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EricJ last won the day on June 3

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  1. A buddy had one and sold it a few years ago. Was a very nice airplane. I'm glad I didn't have to pay for the maintenance.
  2. They're about half that at Harbor Freight. Same stuff. I use plastic ones as well, but I don't remember where I got them. https://www.harborfreight.com/rubber-strap-wrench-set-2-piece-69373.html
  3. In my experience the pre-lubed Tempest filters are hardest to take off if you *do* use lube. I failed to wipe the oil off the sealing surface once and had a very, very hard time getting that one off. If you just follow the instructions and not lube it, they're generally easy to get off. If they do get sufficient oil on them they're harder to remove. Strap wrenches work well, but a 1" box-end wrench is my go-to when it gets difficult to get off. I bought a new Ford Ranger that has the oil filter in an odd location, and while I managed to get a strap filter in there to get it off, I discovered that a lot of people use these: https://www.amazon.com/dp/B0002SR53A Applying removal torque tightens the grip on it, like a strap wrench does, but this may provide access if there isn't space for a strap wrench or other tool. I haven't used it yet, but it might work on an airplane as well.
  4. Fully mitigating risk means not flying at all, ever. Whether somebody is comfortable doing touch-and-goes or not is just a reflection of their risk tolerance and risk management and assessment skills. It is reasonable for different people to approach that differently. It is not, however, reasonable to expect everybody else to take a position that reflects one's own risk tolerance.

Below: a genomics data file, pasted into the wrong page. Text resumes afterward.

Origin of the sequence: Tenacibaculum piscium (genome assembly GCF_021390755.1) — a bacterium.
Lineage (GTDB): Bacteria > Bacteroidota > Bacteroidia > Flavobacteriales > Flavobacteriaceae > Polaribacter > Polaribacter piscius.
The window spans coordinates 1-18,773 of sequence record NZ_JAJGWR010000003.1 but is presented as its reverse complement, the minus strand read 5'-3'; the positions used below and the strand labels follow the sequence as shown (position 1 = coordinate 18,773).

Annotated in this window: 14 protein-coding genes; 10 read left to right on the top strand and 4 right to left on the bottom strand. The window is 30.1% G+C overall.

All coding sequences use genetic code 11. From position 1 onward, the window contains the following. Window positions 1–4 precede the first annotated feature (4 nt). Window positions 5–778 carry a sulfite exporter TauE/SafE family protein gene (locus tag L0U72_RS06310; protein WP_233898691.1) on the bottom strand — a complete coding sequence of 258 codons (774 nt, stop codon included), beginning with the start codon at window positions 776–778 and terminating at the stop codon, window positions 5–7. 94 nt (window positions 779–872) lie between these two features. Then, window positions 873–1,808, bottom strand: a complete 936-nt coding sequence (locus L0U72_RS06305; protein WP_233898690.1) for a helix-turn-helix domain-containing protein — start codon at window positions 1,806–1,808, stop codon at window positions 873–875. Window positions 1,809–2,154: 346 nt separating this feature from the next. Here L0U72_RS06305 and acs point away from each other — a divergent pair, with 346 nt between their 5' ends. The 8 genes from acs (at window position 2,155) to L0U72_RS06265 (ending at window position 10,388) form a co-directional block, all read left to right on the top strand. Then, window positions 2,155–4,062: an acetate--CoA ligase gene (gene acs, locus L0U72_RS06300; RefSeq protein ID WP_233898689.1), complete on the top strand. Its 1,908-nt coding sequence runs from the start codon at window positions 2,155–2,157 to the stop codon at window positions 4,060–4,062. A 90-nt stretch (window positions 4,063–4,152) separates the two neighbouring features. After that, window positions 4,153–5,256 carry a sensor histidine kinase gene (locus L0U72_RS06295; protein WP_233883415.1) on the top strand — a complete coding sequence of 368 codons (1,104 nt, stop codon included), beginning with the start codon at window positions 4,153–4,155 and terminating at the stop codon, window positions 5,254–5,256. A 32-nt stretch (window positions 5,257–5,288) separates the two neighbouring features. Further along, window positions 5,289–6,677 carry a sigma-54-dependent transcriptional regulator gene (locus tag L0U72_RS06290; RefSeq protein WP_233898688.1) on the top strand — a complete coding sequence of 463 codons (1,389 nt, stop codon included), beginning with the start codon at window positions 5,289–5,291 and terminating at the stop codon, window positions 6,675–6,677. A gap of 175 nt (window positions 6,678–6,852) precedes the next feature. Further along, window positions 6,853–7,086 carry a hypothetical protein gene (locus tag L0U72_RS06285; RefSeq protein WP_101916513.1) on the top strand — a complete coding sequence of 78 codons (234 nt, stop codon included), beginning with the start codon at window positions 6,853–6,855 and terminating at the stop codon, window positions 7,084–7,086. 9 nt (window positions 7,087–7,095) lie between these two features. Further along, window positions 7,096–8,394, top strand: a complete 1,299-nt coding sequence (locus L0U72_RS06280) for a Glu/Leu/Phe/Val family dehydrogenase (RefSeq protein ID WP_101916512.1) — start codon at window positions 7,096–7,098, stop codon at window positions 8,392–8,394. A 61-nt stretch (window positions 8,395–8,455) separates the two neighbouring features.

5. Mine will move around that much sometimes. It's a feedback control system that is not perfectly damped. If you are in turbulence or have the autopilot on altitude hold, there will be variance that sometimes takes the governor a moment or two to adjust. In my experience it's not unusual.
  6. Only if extremely low, in other words, the oil supply to the governor is interrupted. On a Lycoming, that only starts happening when it's nearly out of oil, so if you have five quarts, that's not the issue. If oil pressure was good then the pickup or pump wasn't an issue, either.
  7. The radiators for the liquid cooling have to go somewhere.
  8. What was the oil pressure during the surges? Loss of oil is one thing that can cause this.
  9. I don't know of a regulation to point to, but the W&B documention is supposed to be more-or-less integral with the equipment list. In other words, updating the W&B is supposed to include updating the Equipment list if it affected. The Weight and Balance Handbook, FAA-H-8083-1B, describes this throughout: https://www.faa.gov/sites/faa.gov/files/regulations_policies/handbooks_manuals/aviation/FAA-H-8083-1.pdf This suggests that the Equipment List is supposed to be maintained, and sometimes it is "maintained" only by notes on updated W&B balance sheets (e.g., Deleted Gizmo X, Installed Gizmo Y). When that's the case then those historic W&B sheets do need to be maintained if they're the continuation of the Equipment List. Maintaining the Equipment List to be current means only the latest W&B sheet that reflects the state of the aircraft is necessary. So that's kind of a good point regarding whether to keep all of the W&B sheets or not.
  10. I suspect the drift that's happening on my airplane may be a ground or something changing, but it's strange behavior. The CHTs have been fine, the reported live system voltage has been consistent, etc. If and/or when it gets bad enough that it needs attention I'll try to figure it out.
  11. Yes, any binder is fine. I got a replacement at Staples. The actual AFMS, i.e., the part that is required to be in the airplane, is usually a separate document specifically identified as the AFMS by the manufacturer. The first page or title page should identify it as the AFMS or something similarly named.